Solid feel, except for lever to change white balance and quality, 
frame selector and flippable LCD screen.

Menus ridiculous. Ok if you never change mode. Magnifying and 
scrolling very complicated. To format a card, you have to press a 
button 7 times and twiddle the 'rewind' knob 3 times. On the Canons, 
you press a button 3 times, and twiddle a dial twice. This is typical.

Noise seems fairly low; almost as low as the 20D, which is very good. 
The noise in the R-D1 is 'grittier', and looks almost like grain in 

Auto white balance jumps around a lot, especially in mid to lower 
level lighting. Best set it on one of the presets, which have tiny, 
arcane (definitely non-standard) symbols on the dial display.

When the white balance is correct, the picture quality can be quite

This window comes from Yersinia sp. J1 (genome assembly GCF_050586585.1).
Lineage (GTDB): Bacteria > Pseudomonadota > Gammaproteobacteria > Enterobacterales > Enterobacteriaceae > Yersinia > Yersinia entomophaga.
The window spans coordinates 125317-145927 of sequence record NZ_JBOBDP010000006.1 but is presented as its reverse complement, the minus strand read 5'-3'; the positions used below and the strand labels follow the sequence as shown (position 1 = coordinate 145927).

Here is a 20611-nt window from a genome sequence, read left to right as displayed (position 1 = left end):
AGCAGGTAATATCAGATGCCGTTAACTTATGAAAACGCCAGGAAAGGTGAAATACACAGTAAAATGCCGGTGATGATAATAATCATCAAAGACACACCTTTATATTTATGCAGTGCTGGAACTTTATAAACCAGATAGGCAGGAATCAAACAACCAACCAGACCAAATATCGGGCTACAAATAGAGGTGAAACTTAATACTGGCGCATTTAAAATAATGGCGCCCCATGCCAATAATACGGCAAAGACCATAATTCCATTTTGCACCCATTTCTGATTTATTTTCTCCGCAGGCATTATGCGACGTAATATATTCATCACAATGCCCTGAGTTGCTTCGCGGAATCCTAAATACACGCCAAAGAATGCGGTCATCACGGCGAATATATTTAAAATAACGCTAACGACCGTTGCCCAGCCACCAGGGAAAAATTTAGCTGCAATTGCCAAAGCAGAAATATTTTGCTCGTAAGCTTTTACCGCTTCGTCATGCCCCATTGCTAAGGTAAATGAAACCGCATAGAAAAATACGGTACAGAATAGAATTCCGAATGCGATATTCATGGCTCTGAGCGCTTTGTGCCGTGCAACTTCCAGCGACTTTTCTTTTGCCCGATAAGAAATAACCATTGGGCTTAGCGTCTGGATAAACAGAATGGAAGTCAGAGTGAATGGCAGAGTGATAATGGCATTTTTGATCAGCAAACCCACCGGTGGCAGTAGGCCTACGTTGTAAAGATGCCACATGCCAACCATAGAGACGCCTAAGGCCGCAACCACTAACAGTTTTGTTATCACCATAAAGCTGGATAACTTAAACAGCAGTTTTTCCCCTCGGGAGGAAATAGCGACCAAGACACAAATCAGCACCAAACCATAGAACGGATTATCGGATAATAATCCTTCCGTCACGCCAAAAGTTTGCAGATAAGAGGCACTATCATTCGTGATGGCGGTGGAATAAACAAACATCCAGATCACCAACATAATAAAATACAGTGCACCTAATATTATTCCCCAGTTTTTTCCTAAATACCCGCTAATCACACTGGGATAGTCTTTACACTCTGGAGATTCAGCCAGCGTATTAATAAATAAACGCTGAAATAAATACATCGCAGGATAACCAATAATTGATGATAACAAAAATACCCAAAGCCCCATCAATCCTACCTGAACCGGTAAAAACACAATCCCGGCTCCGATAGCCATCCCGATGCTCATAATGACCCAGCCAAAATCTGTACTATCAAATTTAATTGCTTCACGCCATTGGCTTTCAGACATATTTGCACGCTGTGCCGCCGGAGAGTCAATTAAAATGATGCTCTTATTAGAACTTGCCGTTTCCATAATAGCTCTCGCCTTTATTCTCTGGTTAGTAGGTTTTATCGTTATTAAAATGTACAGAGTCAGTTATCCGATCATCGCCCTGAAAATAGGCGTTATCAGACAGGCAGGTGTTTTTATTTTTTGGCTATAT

high; I would say very slightly higher than the D60 due to the better 
noise control, but not as high as the 20D. Both Canons, and 
especially the 20D, have better white balance performance.

Exposure does not hold if you partly depress shutter button; need to 
use button on back, but you have to hold it. Locking in an exposure 
not possible. As the button is just underneath the wind lever, it's 
quite cumbersome.

B&W modes are nice, and include a set of 'filters'. This way you get 
to shoot with 1600ISO with a 'red filter' with no filter factor loss. 
If you shoot a lot of B&W pictures, and don't want to do much post 
processing, this can be very handy.

Picture parameters are customizable, and allow 'edge enhancement'